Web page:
The Future of Work: Aussie HR Professionals Unprepared has been saved
The Future of Work: Aussie HR Professionals Unprepared
A global perspective
Deloitte’s findings have revealed that only nine per cent of Australian companies know how to build a future-ready organisation. David Brown urges companies to rewrite the rules or risk losing the game.
The Australian Workplace is being revolutionised by artificial intelligence, robotics and digital disruption. However, the Australian cut of Deloitte’s 2017 Global Human Capital Trends report, Rewriting the rules for the digital age, finds that only 9 per cent of Australian companies say they know how to build a future-ready organisation, less prepared than global respondents (11 per cent).
Although 85 per cent of Australian HR professionals say fostering a better employee experience is their most important priority, closely followed by building the organisation of the future (84 per cent). They worry about managing their workforce cost-effectively.
Australian HR professionals are closely focused on retention through improving the employee experience, such as setting up systems to help employees deal with the volume of communication and level of administration in their lives. Their very valid view is that if employees are happy, a company will see better productivity, greater collaboration, less turnover and greater retention of corporate knowledge.
However digital disruption is affecting business models, work practices and employee lifestyles. Effectively managing this change will be critical to business growth in the short term requiring Australian companies to understand and elevate digital HR as a priority.
The danger is that Australian companies are not moving fast enough to adapt to the needs of the workforce of the future. Companies must embrace the speed of change, learn how to rewrite the rules, or risk losing the game.
The Deloitte 2017 Global Human Capital Trends report surveyed more than 10,000 businesses around the world on their HR practices, including 197 respondents in Australia.
Top tips for 2017: embrace the speed of change
The report shows that in addition to embracing and understanding the speed of change, other tips for companies preparing for the organisation of the future include:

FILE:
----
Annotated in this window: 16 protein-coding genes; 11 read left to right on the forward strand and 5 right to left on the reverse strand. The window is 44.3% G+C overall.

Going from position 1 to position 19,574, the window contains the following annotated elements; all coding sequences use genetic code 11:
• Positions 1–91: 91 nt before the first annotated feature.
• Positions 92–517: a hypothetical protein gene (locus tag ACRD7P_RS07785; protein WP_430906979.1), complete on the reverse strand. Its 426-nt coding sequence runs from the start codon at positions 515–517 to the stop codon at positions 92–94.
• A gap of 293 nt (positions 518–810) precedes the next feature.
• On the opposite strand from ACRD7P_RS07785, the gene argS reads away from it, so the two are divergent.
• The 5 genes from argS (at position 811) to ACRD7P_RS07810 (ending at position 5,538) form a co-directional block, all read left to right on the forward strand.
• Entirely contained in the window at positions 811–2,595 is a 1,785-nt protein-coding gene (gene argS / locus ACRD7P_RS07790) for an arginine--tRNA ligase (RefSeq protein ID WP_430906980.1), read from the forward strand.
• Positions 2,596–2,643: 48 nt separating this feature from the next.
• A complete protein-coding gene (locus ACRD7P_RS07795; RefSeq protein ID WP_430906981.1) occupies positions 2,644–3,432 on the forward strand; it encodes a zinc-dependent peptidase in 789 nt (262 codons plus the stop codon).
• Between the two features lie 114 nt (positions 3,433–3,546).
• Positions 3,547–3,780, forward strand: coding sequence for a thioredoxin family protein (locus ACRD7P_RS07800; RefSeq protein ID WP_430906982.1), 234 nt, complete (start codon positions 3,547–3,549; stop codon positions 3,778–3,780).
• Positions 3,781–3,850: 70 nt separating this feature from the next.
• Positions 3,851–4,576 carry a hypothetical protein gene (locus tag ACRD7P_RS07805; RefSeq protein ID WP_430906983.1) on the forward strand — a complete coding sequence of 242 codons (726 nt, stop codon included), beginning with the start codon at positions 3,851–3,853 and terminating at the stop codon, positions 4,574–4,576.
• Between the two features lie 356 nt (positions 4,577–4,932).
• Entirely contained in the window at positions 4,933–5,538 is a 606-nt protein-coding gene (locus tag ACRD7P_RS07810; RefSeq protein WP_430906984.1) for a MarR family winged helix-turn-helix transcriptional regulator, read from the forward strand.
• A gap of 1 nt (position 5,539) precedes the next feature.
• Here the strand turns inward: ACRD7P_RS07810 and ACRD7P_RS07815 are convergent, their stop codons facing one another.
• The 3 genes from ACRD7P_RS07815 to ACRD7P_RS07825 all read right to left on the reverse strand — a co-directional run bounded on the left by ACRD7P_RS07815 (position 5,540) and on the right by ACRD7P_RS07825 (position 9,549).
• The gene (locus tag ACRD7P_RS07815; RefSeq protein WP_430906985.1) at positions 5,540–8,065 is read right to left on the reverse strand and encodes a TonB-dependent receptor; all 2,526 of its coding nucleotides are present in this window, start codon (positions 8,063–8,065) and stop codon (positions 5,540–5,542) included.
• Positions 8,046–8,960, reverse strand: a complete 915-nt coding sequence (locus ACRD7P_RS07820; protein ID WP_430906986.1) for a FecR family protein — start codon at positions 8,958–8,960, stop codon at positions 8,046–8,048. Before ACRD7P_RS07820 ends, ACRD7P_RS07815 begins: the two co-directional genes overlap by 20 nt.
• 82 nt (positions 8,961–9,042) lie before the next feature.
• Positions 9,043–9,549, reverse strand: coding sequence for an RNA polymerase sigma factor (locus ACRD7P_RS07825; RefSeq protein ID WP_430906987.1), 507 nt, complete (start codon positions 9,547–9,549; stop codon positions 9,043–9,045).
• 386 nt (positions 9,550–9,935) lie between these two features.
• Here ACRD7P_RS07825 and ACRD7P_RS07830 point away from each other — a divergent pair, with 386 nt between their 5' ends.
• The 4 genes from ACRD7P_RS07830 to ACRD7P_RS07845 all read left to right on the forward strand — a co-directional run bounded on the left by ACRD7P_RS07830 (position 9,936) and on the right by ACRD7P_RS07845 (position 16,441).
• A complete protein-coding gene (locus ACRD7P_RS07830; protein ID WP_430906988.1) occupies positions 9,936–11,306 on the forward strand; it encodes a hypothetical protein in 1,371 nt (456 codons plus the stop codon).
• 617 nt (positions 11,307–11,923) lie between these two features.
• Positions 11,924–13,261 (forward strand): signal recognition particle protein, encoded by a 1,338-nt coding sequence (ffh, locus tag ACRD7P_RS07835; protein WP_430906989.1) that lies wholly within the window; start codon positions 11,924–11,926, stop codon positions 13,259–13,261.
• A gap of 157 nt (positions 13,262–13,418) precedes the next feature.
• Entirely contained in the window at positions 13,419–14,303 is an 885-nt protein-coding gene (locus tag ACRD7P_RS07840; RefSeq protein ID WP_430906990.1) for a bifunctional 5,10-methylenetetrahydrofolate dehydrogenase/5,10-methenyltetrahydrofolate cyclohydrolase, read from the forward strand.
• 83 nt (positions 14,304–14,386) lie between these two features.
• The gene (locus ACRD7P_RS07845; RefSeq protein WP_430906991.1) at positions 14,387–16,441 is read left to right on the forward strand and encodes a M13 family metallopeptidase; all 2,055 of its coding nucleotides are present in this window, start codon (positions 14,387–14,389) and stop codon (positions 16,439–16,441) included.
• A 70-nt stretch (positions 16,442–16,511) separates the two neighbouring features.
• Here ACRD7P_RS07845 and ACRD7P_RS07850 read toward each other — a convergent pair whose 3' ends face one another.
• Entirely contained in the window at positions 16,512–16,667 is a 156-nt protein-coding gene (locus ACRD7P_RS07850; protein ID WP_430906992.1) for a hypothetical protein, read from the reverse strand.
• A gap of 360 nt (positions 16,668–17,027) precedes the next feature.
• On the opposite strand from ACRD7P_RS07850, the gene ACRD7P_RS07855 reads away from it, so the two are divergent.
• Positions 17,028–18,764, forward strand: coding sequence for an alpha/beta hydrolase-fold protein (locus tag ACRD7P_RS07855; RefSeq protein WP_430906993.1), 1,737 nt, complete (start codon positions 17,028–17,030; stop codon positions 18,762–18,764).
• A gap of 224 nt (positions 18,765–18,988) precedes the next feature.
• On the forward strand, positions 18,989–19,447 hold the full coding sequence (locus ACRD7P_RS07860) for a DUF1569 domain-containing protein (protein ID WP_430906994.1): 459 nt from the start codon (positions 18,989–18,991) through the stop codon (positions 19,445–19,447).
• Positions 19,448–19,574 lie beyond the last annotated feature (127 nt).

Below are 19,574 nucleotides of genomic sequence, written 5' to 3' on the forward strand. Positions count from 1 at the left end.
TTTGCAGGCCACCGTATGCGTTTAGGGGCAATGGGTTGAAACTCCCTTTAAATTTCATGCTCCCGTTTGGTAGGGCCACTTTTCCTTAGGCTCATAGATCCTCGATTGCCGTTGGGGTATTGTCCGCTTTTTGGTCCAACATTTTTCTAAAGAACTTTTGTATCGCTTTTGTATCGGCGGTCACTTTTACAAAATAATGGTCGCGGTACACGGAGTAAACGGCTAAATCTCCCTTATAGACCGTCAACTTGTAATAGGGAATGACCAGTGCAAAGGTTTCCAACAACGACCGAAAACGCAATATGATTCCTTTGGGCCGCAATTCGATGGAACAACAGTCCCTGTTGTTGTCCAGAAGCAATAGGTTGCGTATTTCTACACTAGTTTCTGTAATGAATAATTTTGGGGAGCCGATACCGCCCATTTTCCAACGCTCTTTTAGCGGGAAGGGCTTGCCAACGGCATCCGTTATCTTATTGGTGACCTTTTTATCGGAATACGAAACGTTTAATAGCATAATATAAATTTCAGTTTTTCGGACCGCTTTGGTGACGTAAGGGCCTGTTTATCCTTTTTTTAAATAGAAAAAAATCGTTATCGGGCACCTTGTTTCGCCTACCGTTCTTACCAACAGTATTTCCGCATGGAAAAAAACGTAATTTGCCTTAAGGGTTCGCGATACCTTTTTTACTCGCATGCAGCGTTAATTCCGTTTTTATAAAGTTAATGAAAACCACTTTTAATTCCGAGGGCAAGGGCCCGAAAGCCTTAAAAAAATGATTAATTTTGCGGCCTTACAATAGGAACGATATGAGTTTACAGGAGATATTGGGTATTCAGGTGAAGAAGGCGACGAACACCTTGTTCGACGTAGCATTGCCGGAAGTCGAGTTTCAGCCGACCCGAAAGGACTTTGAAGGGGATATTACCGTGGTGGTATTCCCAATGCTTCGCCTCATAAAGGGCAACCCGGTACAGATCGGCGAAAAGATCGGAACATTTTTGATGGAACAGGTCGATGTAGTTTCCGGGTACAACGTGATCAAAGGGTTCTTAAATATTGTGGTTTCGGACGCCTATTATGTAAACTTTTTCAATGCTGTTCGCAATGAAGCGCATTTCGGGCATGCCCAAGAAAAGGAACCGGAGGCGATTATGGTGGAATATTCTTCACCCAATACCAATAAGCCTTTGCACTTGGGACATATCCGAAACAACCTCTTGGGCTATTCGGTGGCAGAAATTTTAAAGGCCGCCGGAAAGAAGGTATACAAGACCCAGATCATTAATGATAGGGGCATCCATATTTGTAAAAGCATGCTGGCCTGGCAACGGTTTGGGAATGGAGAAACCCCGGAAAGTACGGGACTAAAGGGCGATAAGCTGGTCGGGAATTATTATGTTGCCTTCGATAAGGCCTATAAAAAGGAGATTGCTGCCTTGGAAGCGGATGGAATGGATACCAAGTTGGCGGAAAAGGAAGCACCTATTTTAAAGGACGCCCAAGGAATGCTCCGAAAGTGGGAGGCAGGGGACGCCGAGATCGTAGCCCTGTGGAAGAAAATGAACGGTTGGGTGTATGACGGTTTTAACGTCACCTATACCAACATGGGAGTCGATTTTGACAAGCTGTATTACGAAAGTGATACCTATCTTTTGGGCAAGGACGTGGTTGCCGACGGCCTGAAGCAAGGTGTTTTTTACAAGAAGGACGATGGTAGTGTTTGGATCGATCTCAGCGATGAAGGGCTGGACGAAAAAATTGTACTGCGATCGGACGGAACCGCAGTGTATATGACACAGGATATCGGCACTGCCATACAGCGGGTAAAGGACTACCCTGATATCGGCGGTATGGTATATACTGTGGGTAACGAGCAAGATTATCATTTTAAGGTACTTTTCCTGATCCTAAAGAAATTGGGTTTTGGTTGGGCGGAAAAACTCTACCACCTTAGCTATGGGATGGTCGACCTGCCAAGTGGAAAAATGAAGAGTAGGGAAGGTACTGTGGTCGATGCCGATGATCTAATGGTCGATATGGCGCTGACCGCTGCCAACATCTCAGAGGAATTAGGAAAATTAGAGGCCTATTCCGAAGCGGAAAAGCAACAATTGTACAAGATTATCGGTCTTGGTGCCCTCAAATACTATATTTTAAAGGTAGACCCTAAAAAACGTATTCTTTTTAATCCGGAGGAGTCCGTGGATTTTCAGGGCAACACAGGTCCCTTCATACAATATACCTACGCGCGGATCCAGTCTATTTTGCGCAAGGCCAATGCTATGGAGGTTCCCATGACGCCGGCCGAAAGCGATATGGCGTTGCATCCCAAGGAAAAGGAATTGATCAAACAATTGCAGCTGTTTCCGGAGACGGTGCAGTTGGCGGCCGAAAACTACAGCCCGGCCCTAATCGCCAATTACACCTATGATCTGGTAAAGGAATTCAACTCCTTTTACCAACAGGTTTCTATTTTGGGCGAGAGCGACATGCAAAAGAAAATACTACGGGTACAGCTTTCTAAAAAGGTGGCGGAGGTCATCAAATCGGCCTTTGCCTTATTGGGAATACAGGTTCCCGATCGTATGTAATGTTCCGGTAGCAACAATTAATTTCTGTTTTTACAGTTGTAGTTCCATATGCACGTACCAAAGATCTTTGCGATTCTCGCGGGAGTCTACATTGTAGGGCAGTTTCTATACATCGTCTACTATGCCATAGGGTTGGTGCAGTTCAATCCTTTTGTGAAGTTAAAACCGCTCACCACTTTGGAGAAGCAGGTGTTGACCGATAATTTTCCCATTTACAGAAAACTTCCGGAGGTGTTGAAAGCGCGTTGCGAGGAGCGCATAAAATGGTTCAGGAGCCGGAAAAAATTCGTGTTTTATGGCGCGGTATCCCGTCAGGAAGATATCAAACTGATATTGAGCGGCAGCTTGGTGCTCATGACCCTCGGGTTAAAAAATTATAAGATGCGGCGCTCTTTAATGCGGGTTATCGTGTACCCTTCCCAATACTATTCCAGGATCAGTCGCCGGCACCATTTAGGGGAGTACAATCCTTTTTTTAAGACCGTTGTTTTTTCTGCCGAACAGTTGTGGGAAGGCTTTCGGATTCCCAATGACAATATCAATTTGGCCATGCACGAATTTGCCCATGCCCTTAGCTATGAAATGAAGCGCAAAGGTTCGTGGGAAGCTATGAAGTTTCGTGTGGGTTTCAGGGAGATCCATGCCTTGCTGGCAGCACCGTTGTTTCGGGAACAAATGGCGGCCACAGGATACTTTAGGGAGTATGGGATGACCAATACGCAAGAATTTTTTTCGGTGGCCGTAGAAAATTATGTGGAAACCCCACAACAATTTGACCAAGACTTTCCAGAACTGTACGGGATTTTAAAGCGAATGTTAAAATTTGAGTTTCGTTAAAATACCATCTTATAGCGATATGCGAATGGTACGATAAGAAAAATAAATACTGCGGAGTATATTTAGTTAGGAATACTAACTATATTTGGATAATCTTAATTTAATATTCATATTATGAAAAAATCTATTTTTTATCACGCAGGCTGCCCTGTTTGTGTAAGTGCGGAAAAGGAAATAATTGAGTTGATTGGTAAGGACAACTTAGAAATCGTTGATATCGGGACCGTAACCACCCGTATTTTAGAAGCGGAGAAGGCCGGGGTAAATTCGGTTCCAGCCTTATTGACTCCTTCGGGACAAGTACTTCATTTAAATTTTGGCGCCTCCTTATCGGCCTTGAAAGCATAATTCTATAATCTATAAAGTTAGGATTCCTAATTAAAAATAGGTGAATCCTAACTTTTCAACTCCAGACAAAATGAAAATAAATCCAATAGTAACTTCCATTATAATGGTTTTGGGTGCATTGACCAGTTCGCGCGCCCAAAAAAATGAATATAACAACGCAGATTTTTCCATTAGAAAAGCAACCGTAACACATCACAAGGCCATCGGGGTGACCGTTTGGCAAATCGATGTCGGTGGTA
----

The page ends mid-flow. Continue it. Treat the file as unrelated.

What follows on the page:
- making talent mobility a core value
- build in processes that support fluidity
- forming an organisational performance group to study how high-performing teams actually work
- examining new communications tools (such as Workplace, Slack and Basecamp)
- adopting continuous, feedback-based performance management that allows for goals to be reset regularly.
Globally there has been significant growth of digital HR systems and practices, with well over half of the companies surveyed (56 per cent) in the process of redesigning their HR programs to leverage business and mobile tools.
Similarly, 51 per cent are in the process of redesigning their organisations for digital business models.
Some 33 per cent of the global respondents to the 2017 survey confirmed they already use some form of artificial intelligence technology to deliver HR solutions, and 41 per cent are actively building mobile apps to deliver HR services. Sensors and social collaboration systems are also key.
Smart decisions based on the right data
However organisations continue to fall short when it comes to optimising the right data analytics. To make a real contribution, HR practitioners need the right insights and capabilities provided by data analytics.
Only 14 per cent of Australian respondents report that they have usable data (slightly ahead of the global average of 8 per cent), and only 11 per cent of Australian companies believing they have a good understanding of the talent factors that drive performance (global average of 9 per cent).
Australia known globally as making diversity a priority
The report highlighted the strength of organisational support for diversity and inclusion in Australia, with more than three in four business and HR leaders (77 per cent) saying diversity and inclusion was an important or very important issue. This ranked fourth in Australia’s top ten human capital trends, compared with a global ranking of ninth.
However, the data shows that Australian companies make talent acquisition less of a priority than many other countries (70 per cent compared to the global average of 81 per cent).
About the 2017 Human Capital Trends Survey
The 2017 survey is Deloitte’s largest and most extensive to date, with input from more than 10,400 businesses and HR leaders around the country, including some 197 in Australia. Twenty two per cent of respondents were from large companies (more than 10,000 employees), 29 per cent from medium sized companies (1,000-10,000), and 49 per cent from small companies (fewer than 1,000). Asia Pacific respondents accounted for 18% of respondents. Respondents were from a broad cross section of industries. Sixty three per cent of respondents were HR professionals, with other business executives accounting for 37 per cent.